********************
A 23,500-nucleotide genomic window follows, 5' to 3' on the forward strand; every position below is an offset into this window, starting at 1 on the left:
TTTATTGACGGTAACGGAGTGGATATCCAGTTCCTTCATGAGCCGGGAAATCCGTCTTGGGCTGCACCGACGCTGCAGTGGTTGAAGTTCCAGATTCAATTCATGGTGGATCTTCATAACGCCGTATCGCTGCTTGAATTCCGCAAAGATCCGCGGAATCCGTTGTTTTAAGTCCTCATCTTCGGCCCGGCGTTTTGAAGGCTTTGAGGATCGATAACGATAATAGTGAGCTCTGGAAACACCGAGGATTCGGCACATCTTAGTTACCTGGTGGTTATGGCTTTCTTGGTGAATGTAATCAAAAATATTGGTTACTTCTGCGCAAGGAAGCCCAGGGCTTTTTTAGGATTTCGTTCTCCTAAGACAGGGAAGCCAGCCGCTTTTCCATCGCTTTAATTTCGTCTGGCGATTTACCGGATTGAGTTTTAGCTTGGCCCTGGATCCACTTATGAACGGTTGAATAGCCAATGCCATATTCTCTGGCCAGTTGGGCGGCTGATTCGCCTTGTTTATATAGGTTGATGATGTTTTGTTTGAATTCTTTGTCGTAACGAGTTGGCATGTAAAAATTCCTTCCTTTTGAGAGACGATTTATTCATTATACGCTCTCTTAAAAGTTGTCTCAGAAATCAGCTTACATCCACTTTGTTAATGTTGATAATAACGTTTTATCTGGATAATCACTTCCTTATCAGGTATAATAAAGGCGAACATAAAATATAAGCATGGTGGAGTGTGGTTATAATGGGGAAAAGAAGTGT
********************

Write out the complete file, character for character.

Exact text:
A 23,500-nucleotide genomic window follows, 5' to 3' on the forward strand; every position below is an offset into this window, starting at 1 on the left:
TTTATTGACGGTAACGGAGTGGATATCCAGTTCCTTCATGAGCCGGGAAATCCGTCTTGGGCTGCACCGACGCTGCAGTGGTTGAAGTTCCAGATTCAATTCATGGTGGATCTTCATAACGCCGTATCGCTGCTTGAATTCCGCAAAGATCCGCGGAATCCGTTGTTTTAAGTCCTCATCTTCGGCCCGGCGTTTTGAAGGCTTTGAGGATCGATAACGATAATAGTGAGCTCTGGAAACACCGAGGATTCGGCACATCTTAGTTACCTGGTGGTTATGGCTTTCTTGGTGAATGTAATCAAAAATATTGGTTACTTCTGCGCAAGGAAGCCCAGGGCTTTTTTAGGATTTCGTTCTCCTAAGACAGGGAAGCCAGCCGCTTTTCCATCGCTTTAATTTCGTCTGGCGATTTACCGGATTGAGTTTTAGCTTGGCCCTGGATCCACTTATGAACGGTTGAATAGCCAATGCCATATTCTCTGGCCAGTTGGGCGGCTGATTCGCCTTGTTTATATAGGTTGATGATGTTTTGTTTGAATTCTTTGTCGTAACGAGTTGGCATGTAAAAATTCCTTCCTTTTGAGAGACGATTTATTCATTATACGCTCTCTTAAAAGTTGTCTCAGAAATCAGCTTACATCCACTTTGTTAATGTTGATAATAACGTTTTATCTGGATAATCACTTCCTTATCAGGTATAATAAAGGCGAACATAAAATATAAGCATGGTGGAGTGTGGTTATAATGGGGAAAAGAAGTGT